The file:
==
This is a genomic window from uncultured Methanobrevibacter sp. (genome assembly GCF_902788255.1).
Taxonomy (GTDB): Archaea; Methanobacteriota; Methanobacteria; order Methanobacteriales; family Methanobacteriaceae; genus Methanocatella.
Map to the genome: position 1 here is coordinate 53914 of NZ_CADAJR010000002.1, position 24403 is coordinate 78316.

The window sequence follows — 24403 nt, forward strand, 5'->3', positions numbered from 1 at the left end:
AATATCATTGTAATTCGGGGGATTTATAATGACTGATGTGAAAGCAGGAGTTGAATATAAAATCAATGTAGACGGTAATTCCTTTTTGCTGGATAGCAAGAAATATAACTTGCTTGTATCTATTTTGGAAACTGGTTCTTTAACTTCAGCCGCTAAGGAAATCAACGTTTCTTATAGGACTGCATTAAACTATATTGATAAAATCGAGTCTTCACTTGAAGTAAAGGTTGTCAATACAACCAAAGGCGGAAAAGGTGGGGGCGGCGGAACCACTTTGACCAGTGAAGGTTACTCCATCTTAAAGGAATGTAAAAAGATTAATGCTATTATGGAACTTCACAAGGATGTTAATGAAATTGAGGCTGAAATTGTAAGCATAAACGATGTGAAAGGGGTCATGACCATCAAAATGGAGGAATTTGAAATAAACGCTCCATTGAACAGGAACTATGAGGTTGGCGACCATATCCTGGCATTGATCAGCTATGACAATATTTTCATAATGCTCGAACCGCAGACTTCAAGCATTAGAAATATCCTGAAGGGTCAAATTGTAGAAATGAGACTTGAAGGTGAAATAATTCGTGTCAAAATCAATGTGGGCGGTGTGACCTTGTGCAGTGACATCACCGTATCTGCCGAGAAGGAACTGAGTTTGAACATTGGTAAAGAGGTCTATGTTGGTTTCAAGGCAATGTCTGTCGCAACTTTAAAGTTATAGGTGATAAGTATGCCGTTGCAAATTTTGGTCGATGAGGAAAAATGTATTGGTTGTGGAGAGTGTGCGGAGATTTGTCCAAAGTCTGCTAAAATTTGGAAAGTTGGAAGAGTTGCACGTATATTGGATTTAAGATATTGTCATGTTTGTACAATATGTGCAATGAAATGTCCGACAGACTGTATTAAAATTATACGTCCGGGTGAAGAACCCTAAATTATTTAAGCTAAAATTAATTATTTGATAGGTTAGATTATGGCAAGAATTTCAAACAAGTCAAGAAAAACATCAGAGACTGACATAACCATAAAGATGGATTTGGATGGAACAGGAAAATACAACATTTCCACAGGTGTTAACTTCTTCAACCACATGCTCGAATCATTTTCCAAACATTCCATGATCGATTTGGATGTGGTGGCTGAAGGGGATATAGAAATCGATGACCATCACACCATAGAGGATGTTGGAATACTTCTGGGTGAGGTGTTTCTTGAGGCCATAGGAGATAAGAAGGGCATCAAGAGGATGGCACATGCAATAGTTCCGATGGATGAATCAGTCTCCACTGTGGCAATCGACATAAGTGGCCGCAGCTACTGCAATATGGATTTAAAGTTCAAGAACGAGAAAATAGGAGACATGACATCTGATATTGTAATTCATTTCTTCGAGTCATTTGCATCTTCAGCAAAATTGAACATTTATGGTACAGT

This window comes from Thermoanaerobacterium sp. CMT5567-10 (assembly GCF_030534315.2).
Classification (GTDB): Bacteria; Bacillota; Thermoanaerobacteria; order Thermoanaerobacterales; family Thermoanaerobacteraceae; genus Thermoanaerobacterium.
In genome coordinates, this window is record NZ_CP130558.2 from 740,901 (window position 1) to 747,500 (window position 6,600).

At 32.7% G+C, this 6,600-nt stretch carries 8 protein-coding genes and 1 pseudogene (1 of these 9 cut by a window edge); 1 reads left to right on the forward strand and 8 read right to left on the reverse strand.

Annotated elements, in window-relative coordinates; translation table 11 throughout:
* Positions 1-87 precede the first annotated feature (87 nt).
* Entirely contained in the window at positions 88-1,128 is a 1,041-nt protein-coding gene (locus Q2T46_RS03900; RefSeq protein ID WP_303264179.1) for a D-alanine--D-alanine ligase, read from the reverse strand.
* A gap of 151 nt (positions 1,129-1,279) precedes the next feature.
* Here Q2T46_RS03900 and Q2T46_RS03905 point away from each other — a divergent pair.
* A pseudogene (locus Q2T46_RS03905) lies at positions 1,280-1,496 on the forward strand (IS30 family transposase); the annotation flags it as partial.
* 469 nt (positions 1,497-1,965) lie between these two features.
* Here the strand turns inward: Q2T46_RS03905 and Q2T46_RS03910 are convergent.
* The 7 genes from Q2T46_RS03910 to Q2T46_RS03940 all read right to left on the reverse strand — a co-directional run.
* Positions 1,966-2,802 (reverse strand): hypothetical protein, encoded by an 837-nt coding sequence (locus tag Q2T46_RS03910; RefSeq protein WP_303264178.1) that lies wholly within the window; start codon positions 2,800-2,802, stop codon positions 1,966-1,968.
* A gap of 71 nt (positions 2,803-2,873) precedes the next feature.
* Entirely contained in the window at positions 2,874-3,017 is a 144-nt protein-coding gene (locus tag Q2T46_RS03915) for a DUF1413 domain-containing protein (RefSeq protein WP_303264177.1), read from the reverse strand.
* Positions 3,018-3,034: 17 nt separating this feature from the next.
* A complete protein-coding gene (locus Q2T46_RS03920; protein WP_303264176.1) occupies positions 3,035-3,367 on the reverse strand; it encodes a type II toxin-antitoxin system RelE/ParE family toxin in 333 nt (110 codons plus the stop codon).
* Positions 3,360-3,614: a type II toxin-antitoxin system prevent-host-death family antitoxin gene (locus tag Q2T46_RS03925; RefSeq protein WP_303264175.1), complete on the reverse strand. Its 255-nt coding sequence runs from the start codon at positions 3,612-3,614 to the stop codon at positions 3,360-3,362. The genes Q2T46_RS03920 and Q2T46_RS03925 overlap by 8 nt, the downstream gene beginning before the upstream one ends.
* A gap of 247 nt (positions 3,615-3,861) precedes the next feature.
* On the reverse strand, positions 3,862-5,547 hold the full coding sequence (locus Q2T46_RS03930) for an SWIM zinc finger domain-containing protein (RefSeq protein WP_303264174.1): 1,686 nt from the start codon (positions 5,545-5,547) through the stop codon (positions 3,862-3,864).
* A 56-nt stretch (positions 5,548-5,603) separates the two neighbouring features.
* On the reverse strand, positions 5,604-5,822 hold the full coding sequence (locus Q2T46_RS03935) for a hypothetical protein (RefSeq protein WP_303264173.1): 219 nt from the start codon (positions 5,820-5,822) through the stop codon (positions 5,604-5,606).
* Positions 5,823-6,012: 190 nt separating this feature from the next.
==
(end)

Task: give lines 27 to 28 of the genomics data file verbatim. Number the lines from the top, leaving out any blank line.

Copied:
* A 56-nt stretch (positions 5,548-5,603) separates the two neighbouring features.
* On the reverse strand, positions 5,604-5,822 hold the full coding sequence (locus Q2T46_RS03935) for a hypothetical protein (RefSeq protein WP_303264173.1): 219 nt from the start codon (positions 5,820-5,822) through the stop codon (positions 5,604-5,606).